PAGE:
I recognized early on in the breakup that anger and heartache were not there to be helpful to me. All the negative emotions I felt were exhausting and preventing me from moving forward. So I apologized to Debra for everything I had done.

I asked her for her forgiveness but I didn’t want or need her to acknowledge it. Just deciding to sincerely and genuinely forgive her and to forgive myself, helped me heal.

It feels a little odd to say this but I truly think I benefitted from her choice to jump into a relationship with someone new, because there was nothing I could do about it. So, it didn’t take me long to forgive because I saw the benefit in it, not for her, but for me.

I asked myself, what do you want? What are you going to do, now? It wasn’t an overnight process, at all. It took a lot of time, but it was a long-lasting type of healing for me.

Many years have passed now what happened in that relationship hasn’t impacted my ability to trust. I had to learn a lesson in order to realize that in relationship there has to be upfront, honest communication. Also, I need to ask questions and not just dive in to anything. I think that lesson also comes with maturity.

 

A Different Kind of Happily Ever After

I want to let all the black lesbians out there know there is no expiration date on the grief and mourning you may feel when your love relationship ends. However, breakups are the best time to do a YOU inventory. Meaning, who are you? What do you want? And what’s next for you? Debra was my first love, but by the time our relationship ended I was wiling to be in love with me. I needed to heal me. I needed to help me. I needed to save myself. And I did. And you can too.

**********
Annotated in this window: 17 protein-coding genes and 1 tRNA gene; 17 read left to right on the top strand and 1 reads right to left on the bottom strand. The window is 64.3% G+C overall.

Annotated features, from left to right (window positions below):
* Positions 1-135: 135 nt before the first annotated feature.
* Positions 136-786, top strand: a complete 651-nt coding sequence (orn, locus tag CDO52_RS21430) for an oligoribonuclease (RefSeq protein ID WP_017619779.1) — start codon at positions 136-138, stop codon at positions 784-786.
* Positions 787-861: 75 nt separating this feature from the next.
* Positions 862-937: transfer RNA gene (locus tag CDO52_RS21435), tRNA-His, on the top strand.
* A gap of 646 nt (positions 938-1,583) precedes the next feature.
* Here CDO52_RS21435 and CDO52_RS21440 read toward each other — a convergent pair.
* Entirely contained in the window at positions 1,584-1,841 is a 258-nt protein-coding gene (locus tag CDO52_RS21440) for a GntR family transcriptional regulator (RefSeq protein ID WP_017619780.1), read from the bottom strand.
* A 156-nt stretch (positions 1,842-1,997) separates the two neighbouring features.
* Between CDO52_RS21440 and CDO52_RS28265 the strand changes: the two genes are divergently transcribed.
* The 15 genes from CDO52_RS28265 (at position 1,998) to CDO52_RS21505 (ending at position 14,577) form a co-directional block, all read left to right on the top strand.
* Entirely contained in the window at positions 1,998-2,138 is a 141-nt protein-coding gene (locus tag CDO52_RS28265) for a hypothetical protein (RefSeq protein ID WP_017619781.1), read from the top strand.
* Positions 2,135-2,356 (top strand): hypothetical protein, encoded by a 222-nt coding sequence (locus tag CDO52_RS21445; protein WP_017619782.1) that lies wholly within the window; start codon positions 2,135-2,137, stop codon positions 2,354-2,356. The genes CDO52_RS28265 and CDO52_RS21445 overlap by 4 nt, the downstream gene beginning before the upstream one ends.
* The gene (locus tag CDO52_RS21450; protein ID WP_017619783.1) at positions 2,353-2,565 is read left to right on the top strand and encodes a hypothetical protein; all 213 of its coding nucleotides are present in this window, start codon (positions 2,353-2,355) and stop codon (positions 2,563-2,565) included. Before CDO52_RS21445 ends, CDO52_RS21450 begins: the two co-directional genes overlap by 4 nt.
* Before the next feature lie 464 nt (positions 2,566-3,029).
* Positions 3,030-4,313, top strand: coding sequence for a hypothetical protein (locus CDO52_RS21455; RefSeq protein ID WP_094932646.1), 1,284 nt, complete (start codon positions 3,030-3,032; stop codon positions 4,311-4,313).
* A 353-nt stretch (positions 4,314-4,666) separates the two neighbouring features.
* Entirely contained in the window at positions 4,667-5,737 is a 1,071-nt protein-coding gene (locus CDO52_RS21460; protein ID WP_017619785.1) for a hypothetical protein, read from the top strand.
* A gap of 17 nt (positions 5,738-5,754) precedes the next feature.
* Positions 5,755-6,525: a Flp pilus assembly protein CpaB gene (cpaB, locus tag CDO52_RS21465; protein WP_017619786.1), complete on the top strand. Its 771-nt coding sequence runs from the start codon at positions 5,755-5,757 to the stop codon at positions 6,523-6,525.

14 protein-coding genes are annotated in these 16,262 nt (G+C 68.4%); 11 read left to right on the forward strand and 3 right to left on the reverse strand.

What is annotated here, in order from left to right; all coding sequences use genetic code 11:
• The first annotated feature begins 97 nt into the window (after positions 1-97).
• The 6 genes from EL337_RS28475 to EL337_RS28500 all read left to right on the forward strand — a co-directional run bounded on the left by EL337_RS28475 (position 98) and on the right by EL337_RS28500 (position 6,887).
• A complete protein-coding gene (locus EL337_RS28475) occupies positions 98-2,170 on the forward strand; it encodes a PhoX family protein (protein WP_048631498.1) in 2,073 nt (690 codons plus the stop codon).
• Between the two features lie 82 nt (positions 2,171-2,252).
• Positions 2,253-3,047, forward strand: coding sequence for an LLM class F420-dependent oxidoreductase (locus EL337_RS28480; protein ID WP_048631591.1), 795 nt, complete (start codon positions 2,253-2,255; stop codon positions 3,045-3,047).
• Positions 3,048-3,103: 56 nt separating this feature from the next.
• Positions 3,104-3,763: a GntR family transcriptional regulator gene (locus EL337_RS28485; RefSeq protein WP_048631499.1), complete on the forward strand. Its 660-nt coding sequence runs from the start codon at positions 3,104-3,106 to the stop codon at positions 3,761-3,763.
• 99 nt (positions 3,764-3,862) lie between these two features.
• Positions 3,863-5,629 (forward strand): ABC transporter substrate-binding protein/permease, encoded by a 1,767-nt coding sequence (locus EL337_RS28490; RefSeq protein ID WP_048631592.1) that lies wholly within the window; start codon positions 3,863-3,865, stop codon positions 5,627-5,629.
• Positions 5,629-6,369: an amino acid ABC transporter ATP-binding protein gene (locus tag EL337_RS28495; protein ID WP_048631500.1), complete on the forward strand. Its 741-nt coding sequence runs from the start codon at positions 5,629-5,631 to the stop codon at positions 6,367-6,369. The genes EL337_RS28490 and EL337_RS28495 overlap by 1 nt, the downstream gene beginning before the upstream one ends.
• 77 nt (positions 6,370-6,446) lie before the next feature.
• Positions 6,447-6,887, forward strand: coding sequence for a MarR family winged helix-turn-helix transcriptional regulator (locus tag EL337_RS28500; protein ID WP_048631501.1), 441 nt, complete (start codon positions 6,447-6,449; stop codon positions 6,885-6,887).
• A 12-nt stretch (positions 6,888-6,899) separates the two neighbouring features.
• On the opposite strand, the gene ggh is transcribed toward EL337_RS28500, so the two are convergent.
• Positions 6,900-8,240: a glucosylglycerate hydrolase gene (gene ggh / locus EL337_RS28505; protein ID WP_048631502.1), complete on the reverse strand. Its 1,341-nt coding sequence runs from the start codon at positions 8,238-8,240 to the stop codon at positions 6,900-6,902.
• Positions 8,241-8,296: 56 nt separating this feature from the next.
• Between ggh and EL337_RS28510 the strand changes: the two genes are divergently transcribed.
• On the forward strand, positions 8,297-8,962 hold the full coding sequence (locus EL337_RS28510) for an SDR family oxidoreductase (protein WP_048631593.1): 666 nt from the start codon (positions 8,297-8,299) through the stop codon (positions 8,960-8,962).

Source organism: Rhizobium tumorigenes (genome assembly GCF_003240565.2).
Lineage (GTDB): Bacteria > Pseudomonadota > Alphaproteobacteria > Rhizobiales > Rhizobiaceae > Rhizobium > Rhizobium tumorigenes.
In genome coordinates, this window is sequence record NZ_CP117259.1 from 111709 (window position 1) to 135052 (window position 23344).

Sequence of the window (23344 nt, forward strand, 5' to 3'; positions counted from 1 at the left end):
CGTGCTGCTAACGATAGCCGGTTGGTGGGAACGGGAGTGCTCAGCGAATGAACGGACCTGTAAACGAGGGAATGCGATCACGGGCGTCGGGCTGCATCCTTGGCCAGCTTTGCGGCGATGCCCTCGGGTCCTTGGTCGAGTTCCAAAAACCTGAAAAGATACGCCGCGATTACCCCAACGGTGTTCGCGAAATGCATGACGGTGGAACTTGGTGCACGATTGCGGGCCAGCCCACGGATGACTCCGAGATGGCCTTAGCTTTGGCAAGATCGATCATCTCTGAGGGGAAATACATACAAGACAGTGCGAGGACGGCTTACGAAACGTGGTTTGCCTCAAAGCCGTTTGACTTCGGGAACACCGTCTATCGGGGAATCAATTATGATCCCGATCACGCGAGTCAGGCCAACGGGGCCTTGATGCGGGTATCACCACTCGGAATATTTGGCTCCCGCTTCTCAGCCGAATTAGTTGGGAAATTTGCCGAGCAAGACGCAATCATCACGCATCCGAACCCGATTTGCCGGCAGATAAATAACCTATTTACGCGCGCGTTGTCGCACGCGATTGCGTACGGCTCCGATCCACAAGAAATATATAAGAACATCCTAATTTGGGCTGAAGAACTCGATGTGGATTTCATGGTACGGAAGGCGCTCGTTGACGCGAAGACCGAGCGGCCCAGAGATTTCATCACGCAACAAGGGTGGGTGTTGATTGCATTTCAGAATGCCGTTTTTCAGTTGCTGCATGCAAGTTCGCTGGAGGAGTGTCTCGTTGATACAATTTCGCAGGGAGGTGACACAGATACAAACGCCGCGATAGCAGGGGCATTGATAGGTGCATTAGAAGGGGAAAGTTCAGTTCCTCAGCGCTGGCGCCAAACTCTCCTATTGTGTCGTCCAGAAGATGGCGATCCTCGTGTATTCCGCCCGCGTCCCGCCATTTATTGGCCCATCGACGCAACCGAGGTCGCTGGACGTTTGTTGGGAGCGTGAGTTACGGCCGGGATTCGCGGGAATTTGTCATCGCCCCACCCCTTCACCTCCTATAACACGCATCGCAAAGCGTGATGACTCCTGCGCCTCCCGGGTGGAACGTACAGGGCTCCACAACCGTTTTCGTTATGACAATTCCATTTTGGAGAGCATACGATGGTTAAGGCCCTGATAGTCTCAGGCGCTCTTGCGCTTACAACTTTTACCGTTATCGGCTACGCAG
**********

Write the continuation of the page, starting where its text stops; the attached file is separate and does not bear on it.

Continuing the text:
It has been over 10 years since our breakup. I saw her once in person several years ago. Otherwise, it’s been an occasional picture on social media. We talked a few times over the years. It felt somewhat awkward because our lives have gone in completely different directions. She’s still in our hometown and living her life there. I have completed some higher learning goals, and I travel and I’ve lived in a few different places.

I’m very happy in my life. I have genuinely achieved closure in all my past relationships. Not only did I forgive but I also forgot.

I have no regrets. This is my life and there’s no dress rehearsal, it’s the real thing. I believe our past makes us who we are. Every life experience and encounter is three things: (1) A blessing, (2) a lesson, and (3) an opportunity.

I am currently single, but I date and I have a wonderful group of family and friends. I’ve also started to embrace the idea of a poly-amorous relationship because I don’t think you can be everything to one person, but maybe you can be a few good things to a few people. I stay open and receptive to new people coming into my life all the time.

 


 

Vanessa B.Veronica B is an entrepreneur, and a former psychotherapist. She resides in Las Vegas, where she likes to volunteer, hike, travel and write. She is an active member of the Vegas LGBTQ community. She’s currently working on projects involving social psychology, issues of religion, and empowerment for women and girls of color.